The past decade has given rise to several strategies to expose young Americans to a more diverse cross-section of their fellow citizens. One of the most intriguing, if contentious, notions would require every child to make a one-time community service commitment for a few months to a year. The great historic models here are the FDR/New Deal youth employment efforts. The many arguments against this option come mostly from the libertarian vantage and from right-wing partisans—both see national youth service programs as another instance of big government overreach.
The counterargument of course is that democracy has its costs, and creating a world in which kids (and adults) are less fearful of people unlike themselves is an essential component of a high-functioning modern America.
Alternatively, we might make huge strides through imaginative, focused attempts to get adults from all of Tulsa’s hoods and hangouts to spend time with one another on a regular, sustained basis. But as “Bowling Alone” author and diversity guru Robert Putnam notes, reconciliation campaigns are no picnic. Evidence suggests that difficulties might initially increase as people interact more intensely with their crosstown/interracial compadres. The John Hope Franklin Reconciliation Foundation is doing some of this work here in Tulsa with its periodic gatherings, and the multi-pronged, interracial engagement efforts of All Souls Unitarian Church are also very promising.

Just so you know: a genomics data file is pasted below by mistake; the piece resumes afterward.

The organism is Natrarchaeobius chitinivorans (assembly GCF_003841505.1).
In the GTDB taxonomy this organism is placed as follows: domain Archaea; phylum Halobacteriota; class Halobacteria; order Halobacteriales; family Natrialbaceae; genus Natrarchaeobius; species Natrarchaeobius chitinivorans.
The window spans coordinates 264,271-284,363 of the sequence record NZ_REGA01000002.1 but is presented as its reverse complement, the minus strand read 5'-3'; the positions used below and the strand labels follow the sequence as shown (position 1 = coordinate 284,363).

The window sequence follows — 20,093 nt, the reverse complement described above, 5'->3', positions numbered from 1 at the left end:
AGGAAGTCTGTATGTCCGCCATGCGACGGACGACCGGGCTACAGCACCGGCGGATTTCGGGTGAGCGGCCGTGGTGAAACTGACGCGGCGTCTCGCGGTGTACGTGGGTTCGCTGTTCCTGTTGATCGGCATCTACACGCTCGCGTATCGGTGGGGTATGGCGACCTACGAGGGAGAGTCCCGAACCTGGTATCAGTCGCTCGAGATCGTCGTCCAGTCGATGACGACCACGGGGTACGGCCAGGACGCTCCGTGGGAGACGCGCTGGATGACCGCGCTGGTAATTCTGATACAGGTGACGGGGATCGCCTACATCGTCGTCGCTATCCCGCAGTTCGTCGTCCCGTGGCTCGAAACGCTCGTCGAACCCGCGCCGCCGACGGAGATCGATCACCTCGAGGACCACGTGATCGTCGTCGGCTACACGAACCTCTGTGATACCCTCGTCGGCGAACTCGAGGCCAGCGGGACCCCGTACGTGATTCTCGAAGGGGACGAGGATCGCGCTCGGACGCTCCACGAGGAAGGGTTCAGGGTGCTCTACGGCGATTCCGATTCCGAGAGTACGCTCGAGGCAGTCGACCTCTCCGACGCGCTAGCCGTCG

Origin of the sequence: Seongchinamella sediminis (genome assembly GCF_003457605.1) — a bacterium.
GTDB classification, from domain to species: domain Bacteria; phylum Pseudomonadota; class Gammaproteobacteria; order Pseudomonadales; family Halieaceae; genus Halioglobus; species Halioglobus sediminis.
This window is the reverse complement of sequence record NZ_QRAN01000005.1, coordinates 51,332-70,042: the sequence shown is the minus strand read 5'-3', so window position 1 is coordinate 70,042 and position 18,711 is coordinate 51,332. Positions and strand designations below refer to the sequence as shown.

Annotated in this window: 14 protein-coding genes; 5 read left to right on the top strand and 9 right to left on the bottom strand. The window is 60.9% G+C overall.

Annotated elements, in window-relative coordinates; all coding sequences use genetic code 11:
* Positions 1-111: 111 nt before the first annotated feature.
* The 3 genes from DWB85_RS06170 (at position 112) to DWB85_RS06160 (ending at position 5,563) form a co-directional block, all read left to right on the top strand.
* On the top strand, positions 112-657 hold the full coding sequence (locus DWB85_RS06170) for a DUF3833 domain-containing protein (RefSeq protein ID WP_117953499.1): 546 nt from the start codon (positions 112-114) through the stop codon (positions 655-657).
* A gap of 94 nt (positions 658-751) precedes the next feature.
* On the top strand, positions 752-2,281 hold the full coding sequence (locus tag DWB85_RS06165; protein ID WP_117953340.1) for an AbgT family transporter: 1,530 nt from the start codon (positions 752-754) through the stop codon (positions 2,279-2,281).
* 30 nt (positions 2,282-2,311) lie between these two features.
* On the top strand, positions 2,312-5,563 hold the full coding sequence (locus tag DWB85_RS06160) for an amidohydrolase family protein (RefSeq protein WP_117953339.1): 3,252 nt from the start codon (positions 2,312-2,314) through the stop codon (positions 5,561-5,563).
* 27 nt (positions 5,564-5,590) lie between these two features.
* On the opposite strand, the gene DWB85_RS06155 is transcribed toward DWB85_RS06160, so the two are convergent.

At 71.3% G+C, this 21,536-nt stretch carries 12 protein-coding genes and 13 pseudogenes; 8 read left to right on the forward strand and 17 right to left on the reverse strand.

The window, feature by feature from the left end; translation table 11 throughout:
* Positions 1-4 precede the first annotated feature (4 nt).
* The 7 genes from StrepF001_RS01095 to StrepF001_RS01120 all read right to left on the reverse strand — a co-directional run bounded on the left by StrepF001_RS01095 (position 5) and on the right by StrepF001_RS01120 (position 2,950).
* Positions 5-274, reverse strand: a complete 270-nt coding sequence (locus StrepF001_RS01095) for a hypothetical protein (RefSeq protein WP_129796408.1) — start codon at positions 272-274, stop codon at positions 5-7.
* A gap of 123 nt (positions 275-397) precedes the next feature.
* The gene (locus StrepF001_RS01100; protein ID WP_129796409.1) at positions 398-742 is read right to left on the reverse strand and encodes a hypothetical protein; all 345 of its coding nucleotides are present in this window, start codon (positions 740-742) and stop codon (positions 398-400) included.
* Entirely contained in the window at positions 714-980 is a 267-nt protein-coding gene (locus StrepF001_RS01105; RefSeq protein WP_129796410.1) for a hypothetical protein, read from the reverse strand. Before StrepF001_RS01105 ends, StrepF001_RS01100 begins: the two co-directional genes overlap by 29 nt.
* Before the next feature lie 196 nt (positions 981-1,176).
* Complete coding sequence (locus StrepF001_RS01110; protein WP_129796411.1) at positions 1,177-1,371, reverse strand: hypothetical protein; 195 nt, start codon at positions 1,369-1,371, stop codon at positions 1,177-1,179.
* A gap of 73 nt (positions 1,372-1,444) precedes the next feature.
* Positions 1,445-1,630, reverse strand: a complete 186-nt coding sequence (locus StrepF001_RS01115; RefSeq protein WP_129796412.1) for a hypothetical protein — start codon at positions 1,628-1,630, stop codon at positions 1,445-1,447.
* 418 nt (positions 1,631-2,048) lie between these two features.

Hold gun owners accountable // “Gun freedom” has an enormous cost in America—isn’t it time that gun owners and their powerful allies deal with this reality? A bill was introduced last year in the U.S. house that would require gun owners to purchase insurance. Like all gun-related issues, the politics and particulars of the bill are convoluted. But such insurance policies would likely reduce the human and property costs of accidental discharges and collateral damage from defensive use. Although civil lawsuits sometimes address these losses, mandatory insurance is surely an equity adjustment worth pursuing.